Reaching the goal with relationships and soft skills

Reaching the goal with relationships and soft skills

For complex services – such as IT solutions – the sale can take months. Such “deals” must be managed strategically accordingly. These seven steps can help with this. […]

You want the job. So it is important to influence the customer’s purchase decision in your favor. For this you need to know: who is involved in the decision? What criteria are used to decide? And: When and how will it be decided?

You can only influence the customer’s purchase decision by exchanging ideas with them. So weave as many personal wires as possible between your selling center and the customer’s buying center – and operate a targeted customer relationship management.

The solutions agreed in “big deals” are mostly “customized”. Consequently, the customer can only check them to a limited extent before placing the order. He must trust that you and your team can (realize) the promised solution. Provide him with the necessary decision-making security by offering him the opportunity to familiarize himself with your organization personally – at the buyer-seller level and at the technician and developer level (for example, through joint reference customer visits, through cooperation in specification workshops, through pre-studies and tests – if possible even before the official request or tender).

“Make your customers successful!“ Your actions should be guided by this maxim. For this, you first need to know and understand the customer with his needs. So get comprehensive information about him – for example, by talking with his cooperation partners (customers, suppliers, etc.). And gather a lot of information about him in the conversations with his buying center: who are his customers? How does his market tick? What does he think will make him more successful than his competitors in the future? How can we support him in this? How does he measure success?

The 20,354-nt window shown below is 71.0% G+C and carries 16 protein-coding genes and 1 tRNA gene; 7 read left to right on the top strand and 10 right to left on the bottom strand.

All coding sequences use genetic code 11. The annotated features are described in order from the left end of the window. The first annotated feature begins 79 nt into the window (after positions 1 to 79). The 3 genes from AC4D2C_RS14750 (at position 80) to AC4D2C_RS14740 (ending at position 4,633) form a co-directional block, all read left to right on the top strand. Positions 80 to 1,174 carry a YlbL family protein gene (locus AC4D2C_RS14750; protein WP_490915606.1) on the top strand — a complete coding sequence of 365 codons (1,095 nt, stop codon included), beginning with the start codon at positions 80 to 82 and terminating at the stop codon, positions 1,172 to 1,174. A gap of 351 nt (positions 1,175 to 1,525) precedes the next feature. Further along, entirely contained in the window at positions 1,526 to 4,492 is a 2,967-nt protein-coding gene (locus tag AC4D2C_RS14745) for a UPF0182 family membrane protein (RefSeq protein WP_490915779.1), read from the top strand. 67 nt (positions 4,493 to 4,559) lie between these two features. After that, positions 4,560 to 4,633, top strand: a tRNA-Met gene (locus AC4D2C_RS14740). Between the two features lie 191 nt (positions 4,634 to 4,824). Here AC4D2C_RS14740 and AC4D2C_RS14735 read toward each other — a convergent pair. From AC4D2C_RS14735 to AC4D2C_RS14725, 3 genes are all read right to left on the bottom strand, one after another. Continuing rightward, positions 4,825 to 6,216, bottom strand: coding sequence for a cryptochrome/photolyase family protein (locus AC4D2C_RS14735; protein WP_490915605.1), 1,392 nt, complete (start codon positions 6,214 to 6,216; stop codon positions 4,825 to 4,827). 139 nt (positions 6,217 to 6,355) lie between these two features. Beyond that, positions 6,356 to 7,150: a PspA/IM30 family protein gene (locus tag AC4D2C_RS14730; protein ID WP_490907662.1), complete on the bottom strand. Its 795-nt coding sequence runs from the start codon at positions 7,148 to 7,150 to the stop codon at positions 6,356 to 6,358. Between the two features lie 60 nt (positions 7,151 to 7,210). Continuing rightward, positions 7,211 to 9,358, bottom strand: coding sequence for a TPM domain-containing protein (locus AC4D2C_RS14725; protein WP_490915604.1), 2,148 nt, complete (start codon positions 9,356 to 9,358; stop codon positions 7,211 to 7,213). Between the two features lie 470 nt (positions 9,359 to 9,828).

Your customer is looking for a solution for a “challenge”. He makes a variety of demands on them: technical, organizational, social-human and commercial-economic, called T.A.S.K. for short. Often the customer is not aware of the complexity of his requirements. Explore them anyway. And make it clear to him (if it makes sense in terms of sales strategy). After all, the more requirements he makes, the greater the keyboard on which you can play to achieve your goal.

With big deals, the customer usually makes an investment decision for many years. He is also committed to a solution and /or a partner in the long term. The consequential costs and damages of a wrong decision can be correspondingly large. Make this clear to the customer. Because this allows you to relativize the cost of the current investment. And you can score more easily, for example, with your experience and support.

Big deals are often compulsively rationalized by customers (by means of specifications, specifications, complex contracts). You have to offer the customer the desired rational benefit – there is no way around it. But this can usually also be your fiercest competitors. So, you should strive to gradually make the client feel “this is the right partner” because of the “added value” that you offer him in the personal relationship.

If you succeed in this, then you will gradually be invited to the “desired” or “target supplier” and as such to the award negotiations. If you have a professional negotiation strategy there, then your chance of receiving the order is great – at the desired conditions.

*Peter Schreiber is the owner of the consulting and training company Peter Schreiber & Partner.

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